Special thanks to Scott Barry Kaufman for answering 5 questions about his recently featured book – Ungifted: Intelligence Redefined: The Truth about Talent, Practice, Creativity, and the Many Paths to Greatness
I’m a cognitive psychologist investigating the development of intelligence and creativity. In my latest book, Ungifted: Intelligence Redefined, I present a holistic approach to achievement that takes into account each person’s personal goals, individual psychology, and developmental trajectory. I’m adjunct assistant professor of psychology at New York University, where I teach courses on cognitive psychology and human intelligence. I’m also co-founder of The Creativity Post, and I write the blog Beautiful Minds for Scientific American Mind. – From Scott’s Homepage
#1 – What was the impetus for writing your book?
For as long as I can remember, I’ve been fascinating with individual differences. How and why do people differ from each other? What are the origins of greatness? What does it really take to succeed? These sorts of issues. Also, my early educational experiences in special education gave me a particular perspective on the limits of labeling. I wanted to bring in my personal perspective alongside the science to give these issues a more human dimension.
#2 – Intelligence is an often misunderstood and misconceived idea. Does society place too much or too little emphasis on IQ?
First of all, I don’t equate IQ with intelligence. Second of all, IQ testing is a tool, and can serve useful purposes. I think where we go wrong is when we use the results of such static tests to predict a person’s long-term potential. Instead, I am advocate for collecting as much information about a person as possible so that it can be used to design an appropriate intervention to address a real educational need in the moment. I think intelligence is a more long-term process of adaptation and niche selection where people use varying strategies to achieve their personal goals.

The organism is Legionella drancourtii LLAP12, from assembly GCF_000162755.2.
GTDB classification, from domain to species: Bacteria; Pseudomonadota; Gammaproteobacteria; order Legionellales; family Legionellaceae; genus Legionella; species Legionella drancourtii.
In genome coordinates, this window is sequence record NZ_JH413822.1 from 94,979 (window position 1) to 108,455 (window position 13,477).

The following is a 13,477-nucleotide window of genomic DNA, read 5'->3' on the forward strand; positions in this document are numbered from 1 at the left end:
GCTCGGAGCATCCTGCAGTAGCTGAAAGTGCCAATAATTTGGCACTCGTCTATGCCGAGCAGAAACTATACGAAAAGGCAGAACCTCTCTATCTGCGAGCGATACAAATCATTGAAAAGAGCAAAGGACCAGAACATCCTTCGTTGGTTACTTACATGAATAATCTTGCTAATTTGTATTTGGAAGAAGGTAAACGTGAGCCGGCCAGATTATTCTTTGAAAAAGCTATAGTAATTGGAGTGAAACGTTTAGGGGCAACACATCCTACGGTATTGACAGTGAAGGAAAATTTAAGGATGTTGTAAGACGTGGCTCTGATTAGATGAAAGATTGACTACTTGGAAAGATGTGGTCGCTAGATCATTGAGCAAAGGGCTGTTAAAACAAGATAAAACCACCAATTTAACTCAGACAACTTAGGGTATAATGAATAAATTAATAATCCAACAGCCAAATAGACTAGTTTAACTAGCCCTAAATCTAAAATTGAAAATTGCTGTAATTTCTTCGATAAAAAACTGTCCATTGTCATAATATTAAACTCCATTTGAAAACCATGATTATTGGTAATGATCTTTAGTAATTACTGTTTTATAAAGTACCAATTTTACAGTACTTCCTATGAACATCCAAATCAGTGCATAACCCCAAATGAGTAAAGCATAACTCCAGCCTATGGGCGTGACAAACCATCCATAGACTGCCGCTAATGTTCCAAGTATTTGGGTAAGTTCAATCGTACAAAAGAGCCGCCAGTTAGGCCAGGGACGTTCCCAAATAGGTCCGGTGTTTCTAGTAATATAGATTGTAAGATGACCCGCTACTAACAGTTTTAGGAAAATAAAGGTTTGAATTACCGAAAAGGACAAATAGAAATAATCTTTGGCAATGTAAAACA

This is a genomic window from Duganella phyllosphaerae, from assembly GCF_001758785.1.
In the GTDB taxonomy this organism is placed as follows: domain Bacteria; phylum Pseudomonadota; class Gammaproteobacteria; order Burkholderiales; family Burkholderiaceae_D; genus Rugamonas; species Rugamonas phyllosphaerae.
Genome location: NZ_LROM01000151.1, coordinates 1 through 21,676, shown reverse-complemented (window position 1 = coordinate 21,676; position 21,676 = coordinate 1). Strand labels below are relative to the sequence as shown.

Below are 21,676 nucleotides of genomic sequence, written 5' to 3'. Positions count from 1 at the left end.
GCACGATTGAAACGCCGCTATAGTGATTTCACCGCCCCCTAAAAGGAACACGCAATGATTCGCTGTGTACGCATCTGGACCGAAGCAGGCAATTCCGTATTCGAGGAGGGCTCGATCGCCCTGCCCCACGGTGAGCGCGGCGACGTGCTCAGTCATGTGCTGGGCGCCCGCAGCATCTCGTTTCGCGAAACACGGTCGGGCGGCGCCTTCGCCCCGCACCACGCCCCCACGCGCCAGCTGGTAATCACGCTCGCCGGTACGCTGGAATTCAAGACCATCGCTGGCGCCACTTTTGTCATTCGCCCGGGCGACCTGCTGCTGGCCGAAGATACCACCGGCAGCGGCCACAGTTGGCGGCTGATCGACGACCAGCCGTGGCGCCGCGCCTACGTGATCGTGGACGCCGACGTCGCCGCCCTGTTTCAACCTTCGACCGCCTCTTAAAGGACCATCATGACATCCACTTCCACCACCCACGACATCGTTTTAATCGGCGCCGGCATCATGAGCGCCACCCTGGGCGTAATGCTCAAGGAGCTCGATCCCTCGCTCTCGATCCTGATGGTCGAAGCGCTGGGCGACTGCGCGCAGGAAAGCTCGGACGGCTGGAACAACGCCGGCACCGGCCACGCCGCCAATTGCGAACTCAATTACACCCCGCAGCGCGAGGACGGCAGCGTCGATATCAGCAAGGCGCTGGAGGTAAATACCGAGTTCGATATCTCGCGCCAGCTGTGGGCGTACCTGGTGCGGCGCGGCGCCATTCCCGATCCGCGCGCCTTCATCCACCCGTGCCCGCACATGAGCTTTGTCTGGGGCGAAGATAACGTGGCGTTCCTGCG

#3 – Your book seems to be infused with stories from you own life. What was your thinking about putting your own experiences amongst the other aspects of the book?
See answer above
#4 – What is the take-home message that you’d like to leave your readers with?
I would like people to think of intelligence as a more dynamic process that unfolds and develops over time, and which is heavily dependent on deep, personal engagement in the learning process. I think too many kids are falling between the cracks because of our misunderstanding of how children develop, and the conditions that help them to flourish.
#5 – Are you working on any new projects/books the you can tell us about?
I’m working on a follow-up book that takes many of the ideas of Ungifted, but is more of a practical guide for teachers, parents, and other educators.
[Image Credit: http://scottbarrykaufman.com/wp-content/uploads/2012/08/Scott-Barry-Kaufman3.jpg ]